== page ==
Lectures during the week drew attention to Dickens’s boundless energy, by which I feel was meant active mind, unlimited imagination, and ultimately self-destructive drive to work. In seminars and high school teachers’ discussions we participants celebrated a life of words, and his words of life — life embodied in actress Miriam Margolyes” vividly human and warm-blooded portraits one evening. Yet I am wondering what drew us all together in the first place.


It might be obvious to suggest that a sense of belonging, or wanting to belong, to something greater than oneself moves us to join in appreciation of this author: Victorian teas at 3, post-prandial potations at 6:30, 3 meals a day, and any number of walks back and forth between venues offer infinitely varied opportunities to mix with new acquaintances. But similar paths to membership in a community exist elsewhere, such as at The Glen Workshops sponsored by Image journal. Dickens’s imprint belongs more exclusively to himself, one feels, than to a shared faith or sense of vocation among attendees. That we have come together is less a phenomenon than that it is Dickens who has called us.


I plead guilty to misreading Bleak House at nearly every instance of the phrase Chesney Wold, by reading world in the place of wold. Chesney World, then, is the world in which Lady Dedlock lives (or exists)–a self-contained world where her boredom competes with her beauty for authority over Ghost Walk. Face it, this remote setting is as distant from my own world as is Fagin’s den, Joe’s forge, or Wemmick’s miniature castle with its drawbridge that cuts him off from the working life and practical existence. What compels me is the world Dickens creates, and the mysterious way that world is entangled with my own, imbuing it with richer colors and textures; when I read his prose, I am jolted more often into awareness of my own life than by any other writer.

It may be that a well-built sentence will perform in such a way that the teacher in me makes a note to use it as a model. Or the reader in me delights at the pleasure of some humorous passage set amidst a serious paragraph. The voter is warned that today’s corrupt politicians are in league with those of his own day, and my sarcastic or ironic side responds in mirthful agreement and recognition of familiar social ills and truths. His frequent allusions to the Bard and the Bible offer writer’s shortcuts I can follow. Even the costumes and scenery in Dickens’s world evoke my memories of watching or performing in adaptations, of friendships forged with those who loved and acted in theater, of teachers who taught the novels or took me to the plays, or a director who cast me as Sowerberry; I began thinking of myself as a writer when I was put down Drood and took up a pen to attempt the creation of a similar atmosphere. not least is the writer’s ability to achieve what Micah and Jesus refer to as justice, mercy, and humility as agents of love, a love supreme.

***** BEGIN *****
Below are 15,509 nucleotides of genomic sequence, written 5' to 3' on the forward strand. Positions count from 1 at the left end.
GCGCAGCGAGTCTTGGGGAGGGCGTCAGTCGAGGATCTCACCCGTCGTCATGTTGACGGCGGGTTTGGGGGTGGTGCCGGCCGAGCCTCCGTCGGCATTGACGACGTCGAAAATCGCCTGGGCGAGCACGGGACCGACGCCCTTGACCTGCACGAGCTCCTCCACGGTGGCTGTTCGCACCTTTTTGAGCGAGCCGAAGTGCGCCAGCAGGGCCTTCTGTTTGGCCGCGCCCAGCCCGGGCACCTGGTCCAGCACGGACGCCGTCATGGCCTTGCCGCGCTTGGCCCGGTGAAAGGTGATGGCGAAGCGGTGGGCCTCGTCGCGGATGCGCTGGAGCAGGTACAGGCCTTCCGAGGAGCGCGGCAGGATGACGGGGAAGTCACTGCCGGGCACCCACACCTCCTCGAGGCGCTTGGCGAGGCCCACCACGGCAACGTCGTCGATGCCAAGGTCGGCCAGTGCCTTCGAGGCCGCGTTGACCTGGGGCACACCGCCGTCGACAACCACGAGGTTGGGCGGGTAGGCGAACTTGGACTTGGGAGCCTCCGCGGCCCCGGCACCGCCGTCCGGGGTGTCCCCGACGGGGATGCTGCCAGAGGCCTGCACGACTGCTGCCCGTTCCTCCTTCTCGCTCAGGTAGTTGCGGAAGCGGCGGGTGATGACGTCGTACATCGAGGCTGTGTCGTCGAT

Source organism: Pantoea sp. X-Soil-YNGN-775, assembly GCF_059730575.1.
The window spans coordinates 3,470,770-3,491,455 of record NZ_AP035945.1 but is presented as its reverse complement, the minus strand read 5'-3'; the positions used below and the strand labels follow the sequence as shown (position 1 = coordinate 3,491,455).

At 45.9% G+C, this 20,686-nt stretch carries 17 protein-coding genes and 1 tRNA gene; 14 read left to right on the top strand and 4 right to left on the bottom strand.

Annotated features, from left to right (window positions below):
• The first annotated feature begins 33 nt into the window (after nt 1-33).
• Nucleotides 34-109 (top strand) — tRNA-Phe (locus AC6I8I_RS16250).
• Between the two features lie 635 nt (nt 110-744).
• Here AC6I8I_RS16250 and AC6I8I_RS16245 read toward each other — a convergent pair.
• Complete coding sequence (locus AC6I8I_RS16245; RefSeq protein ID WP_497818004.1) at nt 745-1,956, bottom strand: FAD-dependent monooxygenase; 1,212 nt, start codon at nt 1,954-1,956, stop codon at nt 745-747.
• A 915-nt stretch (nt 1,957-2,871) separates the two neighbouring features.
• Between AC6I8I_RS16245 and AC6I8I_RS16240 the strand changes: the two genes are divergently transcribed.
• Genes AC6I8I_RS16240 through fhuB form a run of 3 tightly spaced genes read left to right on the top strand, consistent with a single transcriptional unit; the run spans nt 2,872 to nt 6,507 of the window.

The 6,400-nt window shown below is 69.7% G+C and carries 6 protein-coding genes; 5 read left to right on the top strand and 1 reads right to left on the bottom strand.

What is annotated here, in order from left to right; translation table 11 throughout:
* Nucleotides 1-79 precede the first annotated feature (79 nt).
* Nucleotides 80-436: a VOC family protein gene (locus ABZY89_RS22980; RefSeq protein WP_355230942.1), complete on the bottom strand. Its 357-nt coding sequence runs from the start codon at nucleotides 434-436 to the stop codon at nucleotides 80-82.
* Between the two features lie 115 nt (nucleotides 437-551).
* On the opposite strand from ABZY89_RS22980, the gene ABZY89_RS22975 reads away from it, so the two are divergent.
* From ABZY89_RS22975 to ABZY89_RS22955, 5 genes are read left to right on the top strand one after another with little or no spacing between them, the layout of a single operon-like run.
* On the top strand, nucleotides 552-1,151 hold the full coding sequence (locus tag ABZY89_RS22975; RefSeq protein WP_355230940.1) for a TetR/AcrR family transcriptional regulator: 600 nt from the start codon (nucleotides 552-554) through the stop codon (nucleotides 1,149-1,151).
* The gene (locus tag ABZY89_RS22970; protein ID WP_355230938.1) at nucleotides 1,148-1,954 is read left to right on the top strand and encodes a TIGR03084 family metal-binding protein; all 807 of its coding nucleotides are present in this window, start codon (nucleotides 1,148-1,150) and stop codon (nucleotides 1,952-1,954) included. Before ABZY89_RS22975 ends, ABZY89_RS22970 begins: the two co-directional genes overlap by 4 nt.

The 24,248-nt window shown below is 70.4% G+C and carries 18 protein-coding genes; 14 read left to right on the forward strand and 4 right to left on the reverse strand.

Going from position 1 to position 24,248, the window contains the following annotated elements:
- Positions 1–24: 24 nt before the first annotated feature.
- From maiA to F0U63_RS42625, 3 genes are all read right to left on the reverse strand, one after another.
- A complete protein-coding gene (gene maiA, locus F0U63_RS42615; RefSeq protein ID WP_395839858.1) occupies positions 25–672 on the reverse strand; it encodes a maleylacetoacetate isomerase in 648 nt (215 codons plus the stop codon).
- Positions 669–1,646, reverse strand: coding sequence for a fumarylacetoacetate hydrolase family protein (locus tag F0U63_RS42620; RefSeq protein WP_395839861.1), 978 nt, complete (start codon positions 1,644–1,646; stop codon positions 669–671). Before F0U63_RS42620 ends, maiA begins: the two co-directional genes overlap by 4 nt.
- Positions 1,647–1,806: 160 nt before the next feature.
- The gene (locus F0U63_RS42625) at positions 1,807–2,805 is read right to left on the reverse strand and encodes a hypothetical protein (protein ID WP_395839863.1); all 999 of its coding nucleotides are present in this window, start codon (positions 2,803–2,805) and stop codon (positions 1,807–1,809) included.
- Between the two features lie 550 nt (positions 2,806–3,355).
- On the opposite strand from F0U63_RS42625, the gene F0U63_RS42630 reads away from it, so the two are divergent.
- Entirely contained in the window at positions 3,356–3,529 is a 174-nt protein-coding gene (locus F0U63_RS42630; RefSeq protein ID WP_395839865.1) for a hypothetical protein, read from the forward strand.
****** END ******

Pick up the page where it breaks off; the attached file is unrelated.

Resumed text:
The connections this reader already felt and enjoyed we’re deepened last week through close reading and slow reading of the text. Through such exercises, intertextual relationships emerged with poems, paintings, and illustrations. Extending beyond this were avenues of criticism that opened up new ways of seeing links between the Victorian novel, ghost stories, horror, and detective genres–genres my high school juniors expressed interest in last year, and that resonated with my desire to create new thematic units around such writing. As Raymond Chandler writes in a letter:

Murder novels are no easier reading than Hamlet, Lear, or Macbeth. They border on tragedy and never become quite tragic, and if you have to have significance, the tensions in a novel of murder are the simplest and yet most complete pattern of the tensions in which we live in this generation.

Maybe what I am saying through all this is that teachers should never stop asking themselves and each other why we do what we do in the classroom. If a Dickens novel commands authority in the classroom, by all means introduce his voice. If Toni Morrison’s voice speaks, let her have a voice. And when Sara Zarr, Suzanne Collins, Socrates, Seneca, St. Augustine, and Steinbeck speak to young people with authority, give them a voice. Better yet, let’s engage students in opportunities to hear these often intertwining voices in conversation with each other, and invite young readers to declare which of the voices speak to them individually. The challenge I see for myself here is to teach in such a way that my own experience as a reader is available to my students, so that I share my joy over a well-written sentence or book, but only in order that they become more aware of language and its uses. When they define energy forthemselves, or engage in vigorous discussion over the merits of one writer over another, then they hone evaluative tools they will use for a lifetime of reading.